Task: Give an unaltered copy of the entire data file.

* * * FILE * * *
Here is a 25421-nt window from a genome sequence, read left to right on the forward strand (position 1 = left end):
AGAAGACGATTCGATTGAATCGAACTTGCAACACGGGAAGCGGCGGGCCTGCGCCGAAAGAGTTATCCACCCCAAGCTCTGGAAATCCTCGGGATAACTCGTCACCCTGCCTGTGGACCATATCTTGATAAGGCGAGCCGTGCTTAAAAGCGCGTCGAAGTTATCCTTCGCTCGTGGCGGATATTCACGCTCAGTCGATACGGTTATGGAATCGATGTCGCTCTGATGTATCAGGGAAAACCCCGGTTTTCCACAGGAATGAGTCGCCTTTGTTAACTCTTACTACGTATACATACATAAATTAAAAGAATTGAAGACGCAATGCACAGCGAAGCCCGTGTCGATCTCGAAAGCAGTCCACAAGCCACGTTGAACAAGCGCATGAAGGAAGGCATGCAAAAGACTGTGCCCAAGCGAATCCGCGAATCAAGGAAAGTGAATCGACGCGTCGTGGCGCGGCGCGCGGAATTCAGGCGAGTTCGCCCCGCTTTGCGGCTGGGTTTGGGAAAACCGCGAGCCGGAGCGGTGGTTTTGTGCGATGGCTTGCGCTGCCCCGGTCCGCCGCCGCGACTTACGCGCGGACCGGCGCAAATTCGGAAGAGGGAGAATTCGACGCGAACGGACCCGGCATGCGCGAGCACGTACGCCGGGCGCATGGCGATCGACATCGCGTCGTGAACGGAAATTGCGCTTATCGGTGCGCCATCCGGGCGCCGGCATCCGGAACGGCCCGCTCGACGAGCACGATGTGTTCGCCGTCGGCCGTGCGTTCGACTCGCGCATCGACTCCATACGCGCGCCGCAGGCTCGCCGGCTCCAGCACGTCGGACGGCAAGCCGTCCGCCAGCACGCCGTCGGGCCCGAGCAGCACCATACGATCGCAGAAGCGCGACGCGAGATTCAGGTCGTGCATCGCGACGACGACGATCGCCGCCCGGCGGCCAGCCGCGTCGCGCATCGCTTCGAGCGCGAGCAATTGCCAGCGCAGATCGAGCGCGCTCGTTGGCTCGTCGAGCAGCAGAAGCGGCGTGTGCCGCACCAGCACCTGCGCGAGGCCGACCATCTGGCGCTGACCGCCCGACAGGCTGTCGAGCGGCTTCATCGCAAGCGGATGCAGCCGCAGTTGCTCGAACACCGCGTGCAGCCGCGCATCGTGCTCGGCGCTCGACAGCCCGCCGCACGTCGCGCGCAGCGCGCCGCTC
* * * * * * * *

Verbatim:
Here is a 25421-nt window from a genome sequence, read left to right on the forward strand (position 1 = left end):
AGAAGACGATTCGATTGAATCGAACTTGCAACACGGGAAGCGGCGGGCCTGCGCCGAAAGAGTTATCCACCCCAAGCTCTGGAAATCCTCGGGATAACTCGTCACCCTGCCTGTGGACCATATCTTGATAAGGCGAGCCGTGCTTAAAAGCGCGTCGAAGTTATCCTTCGCTCGTGGCGGATATTCACGCTCAGTCGATACGGTTATGGAATCGATGTCGCTCTGATGTATCAGGGAAAACCCCGGTTTTCCACAGGAATGAGTCGCCTTTGTTAACTCTTACTACGTATACATACATAAATTAAAAGAATTGAAGACGCAATGCACAGCGAAGCCCGTGTCGATCTCGAAAGCAGTCCACAAGCCACGTTGAACAAGCGCATGAAGGAAGGCATGCAAAAGACTGTGCCCAAGCGAATCCGCGAATCAAGGAAAGTGAATCGACGCGTCGTGGCGCGGCGCGCGGAATTCAGGCGAGTTCGCCCCGCTTTGCGGCTGGGTTTGGGAAAACCGCGAGCCGGAGCGGTGGTTTTGTGCGATGGCTTGCGCTGCCCCGGTCCGCCGCCGCGACTTACGCGCGGACCGGCGCAAATTCGGAAGAGGGAGAATTCGACGCGAACGGACCCGGCATGCGCGAGCACGTACGCCGGGCGCATGGCGATCGACATCGCGTCGTGAACGGAAATTGCGCTTATCGGTGCGCCATCCGGGCGCCGGCATCCGGAACGGCCCGCTCGACGAGCACGATGTGTTCGCCGTCGGCCGTGCGTTCGACTCGCGCATCGACTCCATACGCGCGCCGCAGGCTCGCCGGCTCCAGCACGTCGGACGGCAAGCCGTCCGCCAGCACGCCGTCGGGCCCGAGCAGCACCATACGATCGCAGAAGCGCGACGCGAGATTCAGGTCGTGCATCGCGACGACGACGATCGCCGCCCGGCGGCCAGCCGCGTCGCGCATCGCTTCGAGCGCGAGCAATTGCCAGCGCAGATCGAGCGCGCTCGTTGGCTCGTCGAGCAGCAGAAGCGGCGTGTGCCGCACCAGCACCTGCGCGAGGCCGACCATCTGGCGCTGACCGCCCGACAGGCTGTCGAGCGGCTTCATCGCAAGCGGATGCAGCCGCAGTTGCTCGAACACCGCGTGCAGCCGCGCATCGTGCTCGGCGCTCGACAGCCCGCCGCACGTCGCGCGCAGCGCGCCGCTC